Brazil begins trials of ‘coup’ rioters who stormed centres of power

Receive free Brazilian politics updates

Brazil’s supreme court will begin the first trials of hundreds of supporters of former president Jair Bolsonaro who in January stormed and vandalised the country’s congress, presidential palace and the court itself.

The insurrection in Brasília, which took place a week after the inauguration of leftwing leader Luiz Inácio Lula da Silva, has been described by his government as an attempted “coup”.

From Wednesday almost 1,400 defendants will be tried by the supreme court, which has signalled it will take a hard line in punishing those involved.

Rosa Weber, the court’s chief justice, late last month described the vandalism as a “scenario of Dante-esque devastation”.

Rafael Mafei, a law professor at the University of São Paulo, said: “My expectation is that the court will use the trials to send a message about how reprehensible the acts of January 8th were.

“Brazil has a history of leniency with coups. Firm convictions will be essential to reinforce the message that political violence and attempting to overthrow elected governments are serious crimes that do not deserve tolerance.”

Bolsonaro supporters clash with security forces
Bolsonaro supporters clash with security forces in front of the National Congress in Brasília on January 8 © Joedson Alves/Anadolu Agency/Getty Images

On Wednesday, the court will examine the cases of three men who were apprehended by police during the riots. They are accused of seeking to abolish the democratic rule of law, in addition to armed criminal association and violence against the property of the state.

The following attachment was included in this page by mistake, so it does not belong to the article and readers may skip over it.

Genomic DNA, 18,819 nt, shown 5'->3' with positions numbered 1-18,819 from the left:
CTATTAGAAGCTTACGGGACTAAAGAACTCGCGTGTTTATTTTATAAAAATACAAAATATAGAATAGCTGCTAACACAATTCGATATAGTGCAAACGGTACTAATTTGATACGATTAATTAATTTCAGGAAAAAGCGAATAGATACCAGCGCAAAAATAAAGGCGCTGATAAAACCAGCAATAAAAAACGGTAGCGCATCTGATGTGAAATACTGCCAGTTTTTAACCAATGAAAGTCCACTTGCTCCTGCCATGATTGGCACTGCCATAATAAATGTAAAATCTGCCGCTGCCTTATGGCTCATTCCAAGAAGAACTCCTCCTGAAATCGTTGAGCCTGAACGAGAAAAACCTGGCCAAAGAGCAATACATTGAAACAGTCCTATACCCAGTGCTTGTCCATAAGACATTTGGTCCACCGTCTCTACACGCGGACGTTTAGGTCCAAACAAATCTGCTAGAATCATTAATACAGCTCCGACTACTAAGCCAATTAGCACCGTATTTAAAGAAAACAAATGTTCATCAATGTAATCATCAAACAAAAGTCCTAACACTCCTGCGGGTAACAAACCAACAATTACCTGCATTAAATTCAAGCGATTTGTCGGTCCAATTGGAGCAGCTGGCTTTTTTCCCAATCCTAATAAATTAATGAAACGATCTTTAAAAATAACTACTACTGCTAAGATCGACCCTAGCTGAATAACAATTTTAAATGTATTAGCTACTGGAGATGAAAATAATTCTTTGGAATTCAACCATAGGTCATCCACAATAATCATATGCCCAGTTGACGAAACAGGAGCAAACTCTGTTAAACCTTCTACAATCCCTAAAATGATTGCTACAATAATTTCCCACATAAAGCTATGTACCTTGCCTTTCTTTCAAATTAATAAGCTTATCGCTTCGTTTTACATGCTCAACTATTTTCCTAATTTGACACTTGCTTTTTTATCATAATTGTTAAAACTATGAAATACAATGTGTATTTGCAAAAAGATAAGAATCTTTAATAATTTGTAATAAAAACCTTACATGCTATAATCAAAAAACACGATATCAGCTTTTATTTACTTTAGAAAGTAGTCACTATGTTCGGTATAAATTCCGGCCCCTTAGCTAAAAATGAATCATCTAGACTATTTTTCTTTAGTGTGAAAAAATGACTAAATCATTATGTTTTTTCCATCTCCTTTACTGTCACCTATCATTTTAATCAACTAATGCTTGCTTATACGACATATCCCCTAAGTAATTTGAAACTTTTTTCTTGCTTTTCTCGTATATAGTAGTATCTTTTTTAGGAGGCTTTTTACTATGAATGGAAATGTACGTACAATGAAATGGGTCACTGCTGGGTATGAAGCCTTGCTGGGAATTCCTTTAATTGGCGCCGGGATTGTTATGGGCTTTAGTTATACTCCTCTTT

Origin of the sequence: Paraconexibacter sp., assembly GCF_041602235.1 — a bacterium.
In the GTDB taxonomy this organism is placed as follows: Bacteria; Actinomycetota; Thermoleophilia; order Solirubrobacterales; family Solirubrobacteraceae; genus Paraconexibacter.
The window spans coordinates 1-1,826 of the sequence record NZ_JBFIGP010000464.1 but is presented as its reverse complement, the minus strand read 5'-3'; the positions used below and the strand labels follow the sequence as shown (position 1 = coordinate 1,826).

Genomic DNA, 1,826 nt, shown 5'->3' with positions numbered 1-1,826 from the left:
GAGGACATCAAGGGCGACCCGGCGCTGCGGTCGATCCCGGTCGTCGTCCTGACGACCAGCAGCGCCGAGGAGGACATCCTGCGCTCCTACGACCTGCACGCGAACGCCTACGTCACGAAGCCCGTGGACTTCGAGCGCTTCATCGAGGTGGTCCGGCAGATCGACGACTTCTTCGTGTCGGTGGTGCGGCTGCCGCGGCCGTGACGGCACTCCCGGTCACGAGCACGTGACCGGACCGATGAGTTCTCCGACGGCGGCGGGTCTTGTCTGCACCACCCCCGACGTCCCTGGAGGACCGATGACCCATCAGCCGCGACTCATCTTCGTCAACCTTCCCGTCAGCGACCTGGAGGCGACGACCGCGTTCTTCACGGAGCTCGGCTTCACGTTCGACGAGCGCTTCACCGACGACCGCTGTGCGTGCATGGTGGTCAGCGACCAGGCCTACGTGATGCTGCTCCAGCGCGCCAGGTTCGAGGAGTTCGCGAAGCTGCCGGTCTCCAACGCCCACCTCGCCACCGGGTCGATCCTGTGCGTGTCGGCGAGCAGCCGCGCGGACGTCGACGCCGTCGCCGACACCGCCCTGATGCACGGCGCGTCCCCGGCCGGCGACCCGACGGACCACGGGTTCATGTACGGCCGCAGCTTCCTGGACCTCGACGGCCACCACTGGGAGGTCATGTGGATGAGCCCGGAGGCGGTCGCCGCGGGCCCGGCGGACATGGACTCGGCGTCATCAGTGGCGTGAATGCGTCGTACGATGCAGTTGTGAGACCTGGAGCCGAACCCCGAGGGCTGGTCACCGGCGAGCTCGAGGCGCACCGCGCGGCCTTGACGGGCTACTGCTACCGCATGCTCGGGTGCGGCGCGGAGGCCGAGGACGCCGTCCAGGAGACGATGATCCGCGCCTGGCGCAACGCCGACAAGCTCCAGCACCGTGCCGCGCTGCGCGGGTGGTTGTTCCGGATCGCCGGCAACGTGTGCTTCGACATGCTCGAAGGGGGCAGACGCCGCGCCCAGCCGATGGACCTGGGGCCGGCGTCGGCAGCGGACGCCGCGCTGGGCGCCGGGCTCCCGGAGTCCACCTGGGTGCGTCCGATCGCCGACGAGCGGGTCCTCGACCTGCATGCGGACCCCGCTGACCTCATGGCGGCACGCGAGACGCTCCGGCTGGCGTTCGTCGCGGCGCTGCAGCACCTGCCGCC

A majority vote from the court’s 11 justices will determine each verdict, after prosecution and defence counsel present their cases.

“The trials are an important moment for accountability and for the justice system to highlight the seriousness of the crimes committed,” said Eloísa Machado, a professor of law at the Getulio Vargas Foundation.

She said the crime of seeking to overthrow the state alone carries a punishment of between four and 12 years. Prosecutors have asked for sentences of up to 30 years.

The riots on January 8 began after thousands of pro-Bolsonaro supporters marched in Brasília in protest against Lula’s election. Upon reaching the city’s political nerve centre, they found the government buildings only lightly guarded and proceeded to storm them. Few government officials were present because of a congressional recess.

Bolsonaro, who was in Florida at the time, has denied any involvement, although police are investigating whether he incited the rioters with his social media posts.

The rightwing former president is facing a series of separate criminal investigations. These include a jewellery scandal in which Bolsonaro and members of his inner circle are accused of conspiring to sell expensive gifts from overseas dignitaries for personal gain.

Brazil’s last coup was in 1964, when the military seized power and held it for more than 20 years. Political violence remains common, and hundreds of cases of attacks against politicians were reported last year ahead of the highly fraught election.

Bolsonaro himself was stabbed in the abdomen and almost killed while on the stump for the presidency in a previous campaign in 2018.

Source link